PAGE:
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Publication numberUS7175471 B1
Publication typeGrant
Application numberUS 11/408,587
Publication dateFeb 13, 2007
Filing dateApr 21, 2006
Priority dateApr 21, 2006
Fee statusPaid
Publication number11408587, 408587, US 7175471 B1, US 7175471B1, US-B1-7175471, US7175471 B1, US7175471B1
InventorsKenneth Allen Skluzacek, M'Hamed Anis Khemakhem
Original AssigneeAdc Telecommunications, Inc.
Export CitationBiBTeX, EndNote, RefMan
External Links: USPTO, USPTO Assignment, Espacenet
Loop plug
US 7175471 B1
Abstract
A looping plug for use with coaxial telecommunications jacks to loop the signal between a pair of adjacently mounted jacks. The loop plug includes a molded non-conductive housing which fits about a pair of identical die cast, conductive, inner housing halves. A pair of outer conductive barrels are mounted to and extend from the inner housing. The barrels are spaced apart to accommodate the spacing of the jack pair to be engaged. A continuous center conductor extends between and within the two conductor barrels and is electrically isolated from the barrels. The barrels and the center conductor may be of either gender as required to engage the jack pair. The non-conductive housing defines a gripping portion at a distal end. In various embodiments, symmetrical and non-symmetrical gripping portions are provided.
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Claims(35)
1. A loop plug comprising:
a conductive housing including first and second halves which together form a loop back passage through the housing extending between first and second openings on a front face of the housing;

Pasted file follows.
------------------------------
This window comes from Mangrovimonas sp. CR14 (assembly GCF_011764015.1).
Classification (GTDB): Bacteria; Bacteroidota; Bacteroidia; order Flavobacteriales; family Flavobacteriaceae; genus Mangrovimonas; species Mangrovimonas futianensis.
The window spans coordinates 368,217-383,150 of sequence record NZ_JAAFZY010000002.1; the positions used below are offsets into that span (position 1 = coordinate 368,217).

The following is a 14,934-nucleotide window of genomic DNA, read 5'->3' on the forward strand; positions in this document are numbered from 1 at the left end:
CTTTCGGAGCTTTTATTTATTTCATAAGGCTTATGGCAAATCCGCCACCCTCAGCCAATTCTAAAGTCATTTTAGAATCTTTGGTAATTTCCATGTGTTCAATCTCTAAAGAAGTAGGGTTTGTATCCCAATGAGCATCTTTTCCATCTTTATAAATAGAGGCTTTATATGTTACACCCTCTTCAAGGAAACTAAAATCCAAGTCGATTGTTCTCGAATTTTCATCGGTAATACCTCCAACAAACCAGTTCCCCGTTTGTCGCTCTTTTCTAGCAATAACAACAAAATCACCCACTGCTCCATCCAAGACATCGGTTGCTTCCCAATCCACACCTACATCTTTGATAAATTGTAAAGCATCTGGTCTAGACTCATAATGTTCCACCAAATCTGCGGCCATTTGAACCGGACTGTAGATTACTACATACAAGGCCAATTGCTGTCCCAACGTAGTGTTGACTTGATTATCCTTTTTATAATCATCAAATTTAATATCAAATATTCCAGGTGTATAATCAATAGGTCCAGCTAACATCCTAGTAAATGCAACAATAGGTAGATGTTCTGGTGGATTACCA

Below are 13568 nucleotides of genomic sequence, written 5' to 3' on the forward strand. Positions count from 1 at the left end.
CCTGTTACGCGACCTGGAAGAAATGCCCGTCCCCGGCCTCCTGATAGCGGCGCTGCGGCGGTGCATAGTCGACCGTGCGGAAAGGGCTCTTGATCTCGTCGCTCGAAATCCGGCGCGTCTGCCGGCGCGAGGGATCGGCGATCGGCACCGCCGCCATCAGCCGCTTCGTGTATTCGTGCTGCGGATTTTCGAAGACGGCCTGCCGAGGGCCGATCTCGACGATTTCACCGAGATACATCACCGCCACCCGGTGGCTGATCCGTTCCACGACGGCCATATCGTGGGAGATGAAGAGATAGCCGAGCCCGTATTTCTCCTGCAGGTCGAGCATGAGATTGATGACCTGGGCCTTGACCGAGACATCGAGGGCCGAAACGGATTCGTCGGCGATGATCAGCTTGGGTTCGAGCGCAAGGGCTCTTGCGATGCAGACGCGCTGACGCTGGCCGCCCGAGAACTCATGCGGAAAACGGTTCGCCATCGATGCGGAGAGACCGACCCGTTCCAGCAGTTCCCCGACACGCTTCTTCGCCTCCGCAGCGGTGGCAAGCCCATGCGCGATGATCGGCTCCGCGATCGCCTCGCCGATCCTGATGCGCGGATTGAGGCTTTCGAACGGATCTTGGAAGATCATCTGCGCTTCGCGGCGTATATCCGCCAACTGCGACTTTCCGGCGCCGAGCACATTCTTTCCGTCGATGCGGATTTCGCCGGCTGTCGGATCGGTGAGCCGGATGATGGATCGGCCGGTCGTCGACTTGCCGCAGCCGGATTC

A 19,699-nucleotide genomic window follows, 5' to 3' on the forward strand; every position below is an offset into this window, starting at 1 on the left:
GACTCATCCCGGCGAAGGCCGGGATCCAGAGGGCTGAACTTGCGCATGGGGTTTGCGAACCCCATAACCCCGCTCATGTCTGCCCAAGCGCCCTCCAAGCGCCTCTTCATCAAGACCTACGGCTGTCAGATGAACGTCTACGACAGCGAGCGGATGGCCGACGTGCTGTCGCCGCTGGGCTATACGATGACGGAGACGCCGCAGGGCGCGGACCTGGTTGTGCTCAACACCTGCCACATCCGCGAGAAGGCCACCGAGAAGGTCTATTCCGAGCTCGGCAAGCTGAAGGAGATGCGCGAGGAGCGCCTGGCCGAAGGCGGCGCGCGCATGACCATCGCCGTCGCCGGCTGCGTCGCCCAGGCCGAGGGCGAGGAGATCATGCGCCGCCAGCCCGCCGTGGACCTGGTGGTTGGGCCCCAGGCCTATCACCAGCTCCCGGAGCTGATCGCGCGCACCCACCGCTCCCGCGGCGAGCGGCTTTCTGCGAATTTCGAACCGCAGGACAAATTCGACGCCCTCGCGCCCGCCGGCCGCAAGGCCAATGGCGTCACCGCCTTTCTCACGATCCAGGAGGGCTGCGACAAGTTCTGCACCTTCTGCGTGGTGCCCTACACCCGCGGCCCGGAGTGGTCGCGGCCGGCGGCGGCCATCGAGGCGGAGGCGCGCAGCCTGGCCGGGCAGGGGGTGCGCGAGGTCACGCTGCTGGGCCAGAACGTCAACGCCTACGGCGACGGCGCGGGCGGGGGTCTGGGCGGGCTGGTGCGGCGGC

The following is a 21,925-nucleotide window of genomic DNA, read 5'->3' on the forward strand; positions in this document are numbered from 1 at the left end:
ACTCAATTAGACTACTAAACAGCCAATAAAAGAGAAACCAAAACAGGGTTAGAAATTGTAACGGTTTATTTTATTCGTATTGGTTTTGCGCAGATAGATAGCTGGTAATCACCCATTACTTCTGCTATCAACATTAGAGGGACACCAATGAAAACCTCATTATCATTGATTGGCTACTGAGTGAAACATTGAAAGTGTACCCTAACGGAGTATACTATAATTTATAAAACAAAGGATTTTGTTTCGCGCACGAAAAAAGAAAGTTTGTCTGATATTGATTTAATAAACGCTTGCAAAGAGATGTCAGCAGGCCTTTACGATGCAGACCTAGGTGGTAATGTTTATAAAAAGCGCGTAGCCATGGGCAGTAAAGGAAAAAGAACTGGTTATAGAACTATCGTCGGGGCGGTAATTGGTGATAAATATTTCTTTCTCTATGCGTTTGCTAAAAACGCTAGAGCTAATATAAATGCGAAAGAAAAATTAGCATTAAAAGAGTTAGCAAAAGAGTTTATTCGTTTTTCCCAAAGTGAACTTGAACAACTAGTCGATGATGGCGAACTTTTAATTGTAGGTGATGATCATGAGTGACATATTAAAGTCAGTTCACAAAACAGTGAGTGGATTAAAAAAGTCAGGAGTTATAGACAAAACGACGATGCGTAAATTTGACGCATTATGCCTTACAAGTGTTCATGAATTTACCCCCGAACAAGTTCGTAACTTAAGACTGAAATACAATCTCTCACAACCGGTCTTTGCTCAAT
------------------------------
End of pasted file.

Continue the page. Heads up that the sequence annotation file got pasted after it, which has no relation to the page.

a center conductor having a U-shaped positioned in the loop back passage and including first and second ends extending from the first and second openings, respectively;
an insulator around at least a portion of the center conductor;
first and second conductive barrels mounted to the housing and in conductive contact with the housing, each of the first and second conductive barrels mounted around one of the first and second ends of the center conductor, respectively, each of the first and second conductive barrels extending parallel to each other from the first and second openings of the housing, the insulator separating the center conductor from contact with the first and second conductive barrels;
a non-conductive handle mounted to the housing, wherein the handle defines an arm with a tab surface at a distal end of the handle, wherein the arm is offset from a center axis of the handle, wherein the tab surface faces toward an opposite end of the handle.
2. The loop plug of claim 1, wherein the handle snaps to the housing.
3. The loop plug of claim 1, wherein the first and second halves of the housing are identical.
4. The loop plug of claim 1, wherein each half of the housing has a groove portion and a ridge portion, the groove and ridge portions of one half of the housing interlocking with respective ridge and groove portions of the other half of the housing.
5. The loop plug of claim 1, wherein a rear face of the housing includes a rounded exterior face facing in an opposite direction to the front face.